Though I lived through these events, I was quite young so a lot of the detail was either new to me or I had forgotten. It is an incredible story. The book is split so that John will narrate what happened to him over a certain time, then Jill will tell her story of that time. And while John’s story is inherently more interesting, some of the real shocks come from Jill’s side. It was not until his release that a political group claimed John as their hostage (Islamic Jihad, who actually released him as their envoy to the UN). There was no video or photograph of him sent home. In fact, for four years, until his fellow hostage Frank Reed was released, Jill had no way of knowing that he was alive.

There are so many details in this book that shook me hard. The hostages had to be blindfolded whenever the guards were within sight, which in some prisons meant all of the time. They were chained to the wall most of the time, with – if they were lucky – two trips a day to the bathroom. They were moved around a lot, staying in prisons anything from a few days to a year. And with each move they would not know who they would be with at the next location. Both guards and fellow prisoners would disappear and reappear.

John was fortunate not to be held alone after the first six weeks. For the majority of his captivity he shared a cell with Irish schoolteacher Brian Keenan. They formed a strong friendship and found ways to help each other cope. They also found innovative ways to communicate with prisoners in other rooms or cells (their prisons varied between houses, apartments, basements and purpose-built prisons). A moment that really got to me, after reading so much about John and Brian’s companionship, was when they heard knocking from the room next door and translated it as “My name is Terry Waite, I have been alone for over three years.”

Jill, in the meantime, had a lot of difficult decisions to make. She had to decide to what degree to get on with life, whether talking to the press (against Foreign Office advice) would help or hinder John (she had to weigh up the chance of John seeing her on TV or in the press, hopefully lifting his spirits, versus the risk of making him seem more valuable to his captors), whether to do her own investigations into the political situation (again, counter to FO advice). She made the decision, with many of John’s close friends, to campaign for his release. This was partly to keep him on the political agenda, so that deals would not be done with Middle Eastern countries without the hostages being mentioned. But it had the effect that, on his release, she was as much a celebrity as he was and there was a lot of press interest in their renewed relationship.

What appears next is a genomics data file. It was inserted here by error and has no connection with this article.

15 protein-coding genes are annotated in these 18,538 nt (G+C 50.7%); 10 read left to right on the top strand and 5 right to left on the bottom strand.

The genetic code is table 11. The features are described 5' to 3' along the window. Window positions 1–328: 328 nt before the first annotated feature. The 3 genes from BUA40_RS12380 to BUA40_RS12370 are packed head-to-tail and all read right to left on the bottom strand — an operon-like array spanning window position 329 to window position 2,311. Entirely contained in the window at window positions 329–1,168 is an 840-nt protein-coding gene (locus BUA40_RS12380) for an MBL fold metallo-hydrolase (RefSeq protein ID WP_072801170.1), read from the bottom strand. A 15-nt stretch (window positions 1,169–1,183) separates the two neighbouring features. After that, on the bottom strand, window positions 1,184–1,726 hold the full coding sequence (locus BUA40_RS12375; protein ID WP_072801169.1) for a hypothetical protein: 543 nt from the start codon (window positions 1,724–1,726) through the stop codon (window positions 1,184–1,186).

Both John and Jill had worked in journalism, though neither of them on the writing side, and that does show. Not that the book is at all badly written; rather that it is surprisingly conversational, open, honest but all grounded in the bare facts of what happened. Brian Keenan also wrote a book about his captivity, An Evil Cradling, which I read shortly after publication and found hauntingly beautiful. This is a very different take on the same events.

John is amazingly positive and cheerful, one of those people who is deeply affected by others’ troubles, so he takes great effort to learn how to help his fellow prisoners. He also reaches out to the guards and in some cases makes a connection, though it is never something that he can trust, as he can of course never forget that these men are keeping him like an animal, subject to occasional beatings and with his “belongings” (books, playing cards, dominoes, very occasionally a radio or television but they would usually be banned from listening to news) taken away on a whim. Jill is less cheery, but she makes up for this with incredible determination and brutal honesty about her darkest doubts.

A quick Google reveals that John later co-wrote a book with Brian Keenan, which I would very much like to read. But I also hope that I can go back to enjoying his Radio 4 show without picturing him locked in a dark concrete basement. It’s a horrid image and I have to contradict his statement that he is not a hero. He survived (and helped others to survive), he went on to live life, he is living proof of what the human spirit can endure if it must.

Published 1993 by Bantam Press.